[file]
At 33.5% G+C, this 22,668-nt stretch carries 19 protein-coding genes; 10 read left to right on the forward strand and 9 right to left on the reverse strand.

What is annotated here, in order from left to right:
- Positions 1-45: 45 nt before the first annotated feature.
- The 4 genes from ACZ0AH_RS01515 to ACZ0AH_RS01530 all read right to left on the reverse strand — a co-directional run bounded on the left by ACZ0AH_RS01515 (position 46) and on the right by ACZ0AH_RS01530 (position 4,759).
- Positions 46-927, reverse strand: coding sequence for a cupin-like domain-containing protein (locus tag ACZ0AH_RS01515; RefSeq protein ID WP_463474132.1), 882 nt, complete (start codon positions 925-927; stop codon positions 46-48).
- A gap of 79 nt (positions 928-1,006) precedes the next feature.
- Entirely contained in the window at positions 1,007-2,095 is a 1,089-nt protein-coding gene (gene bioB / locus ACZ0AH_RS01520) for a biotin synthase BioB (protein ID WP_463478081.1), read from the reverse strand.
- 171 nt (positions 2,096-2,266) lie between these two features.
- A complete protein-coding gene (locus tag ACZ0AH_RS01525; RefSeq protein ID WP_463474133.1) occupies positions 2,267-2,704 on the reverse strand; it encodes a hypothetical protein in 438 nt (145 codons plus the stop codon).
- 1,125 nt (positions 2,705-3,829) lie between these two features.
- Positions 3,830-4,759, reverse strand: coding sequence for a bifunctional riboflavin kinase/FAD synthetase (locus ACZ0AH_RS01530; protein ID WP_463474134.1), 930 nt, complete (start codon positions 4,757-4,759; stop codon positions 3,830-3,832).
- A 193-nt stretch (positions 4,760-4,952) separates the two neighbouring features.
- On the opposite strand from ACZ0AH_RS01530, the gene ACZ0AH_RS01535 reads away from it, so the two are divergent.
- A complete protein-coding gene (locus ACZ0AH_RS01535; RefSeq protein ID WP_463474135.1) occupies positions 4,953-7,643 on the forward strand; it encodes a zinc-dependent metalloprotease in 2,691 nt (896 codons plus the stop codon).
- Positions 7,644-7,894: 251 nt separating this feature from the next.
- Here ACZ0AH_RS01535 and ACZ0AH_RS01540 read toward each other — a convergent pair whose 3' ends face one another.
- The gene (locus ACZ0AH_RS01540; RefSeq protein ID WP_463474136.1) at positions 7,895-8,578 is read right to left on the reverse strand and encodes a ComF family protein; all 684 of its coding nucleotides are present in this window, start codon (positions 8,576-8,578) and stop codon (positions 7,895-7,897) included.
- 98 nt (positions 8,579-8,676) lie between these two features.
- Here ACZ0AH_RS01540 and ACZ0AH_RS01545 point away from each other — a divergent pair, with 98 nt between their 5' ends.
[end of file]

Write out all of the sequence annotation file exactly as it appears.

At 33.5% G+C, this 22,668-nt stretch carries 19 protein-coding genes; 10 read left to right on the forward strand and 9 right to left on the reverse strand.

What is annotated here, in order from left to right:
- Positions 1-45: 45 nt before the first annotated feature.
- The 4 genes from ACZ0AH_RS01515 to ACZ0AH_RS01530 all read right to left on the reverse strand — a co-directional run bounded on the left by ACZ0AH_RS01515 (position 46) and on the right by ACZ0AH_RS01530 (position 4,759).
- Positions 46-927, reverse strand: coding sequence for a cupin-like domain-containing protein (locus tag ACZ0AH_RS01515; RefSeq protein ID WP_463474132.1), 882 nt, complete (start codon positions 925-927; stop codon positions 46-48).
- A gap of 79 nt (positions 928-1,006) precedes the next feature.
- Entirely contained in the window at positions 1,007-2,095 is a 1,089-nt protein-coding gene (gene bioB / locus ACZ0AH_RS01520) for a biotin synthase BioB (protein ID WP_463478081.1), read from the reverse strand.
- 171 nt (positions 2,096-2,266) lie between these two features.
- A complete protein-coding gene (locus tag ACZ0AH_RS01525; RefSeq protein ID WP_463474133.1) occupies positions 2,267-2,704 on the reverse strand; it encodes a hypothetical protein in 438 nt (145 codons plus the stop codon).
- 1,125 nt (positions 2,705-3,829) lie between these two features.
- Positions 3,830-4,759, reverse strand: coding sequence for a bifunctional riboflavin kinase/FAD synthetase (locus ACZ0AH_RS01530; protein ID WP_463474134.1), 930 nt, complete (start codon positions 4,757-4,759; stop codon positions 3,830-3,832).
- A 193-nt stretch (positions 4,760-4,952) separates the two neighbouring features.
- On the opposite strand from ACZ0AH_RS01530, the gene ACZ0AH_RS01535 reads away from it, so the two are divergent.
- A complete protein-coding gene (locus ACZ0AH_RS01535; RefSeq protein ID WP_463474135.1) occupies positions 4,953-7,643 on the forward strand; it encodes a zinc-dependent metalloprotease in 2,691 nt (896 codons plus the stop codon).
- Positions 7,644-7,894: 251 nt separating this feature from the next.
- Here ACZ0AH_RS01535 and ACZ0AH_RS01540 read toward each other — a convergent pair whose 3' ends face one another.
- The gene (locus ACZ0AH_RS01540; RefSeq protein ID WP_463474136.1) at positions 7,895-8,578 is read right to left on the reverse strand and encodes a ComF family protein; all 684 of its coding nucleotides are present in this window, start codon (positions 8,576-8,578) and stop codon (positions 7,895-7,897) included.
- 98 nt (positions 8,579-8,676) lie between these two features.
- Here ACZ0AH_RS01540 and ACZ0AH_RS01545 point away from each other — a divergent pair, with 98 nt between their 5' ends.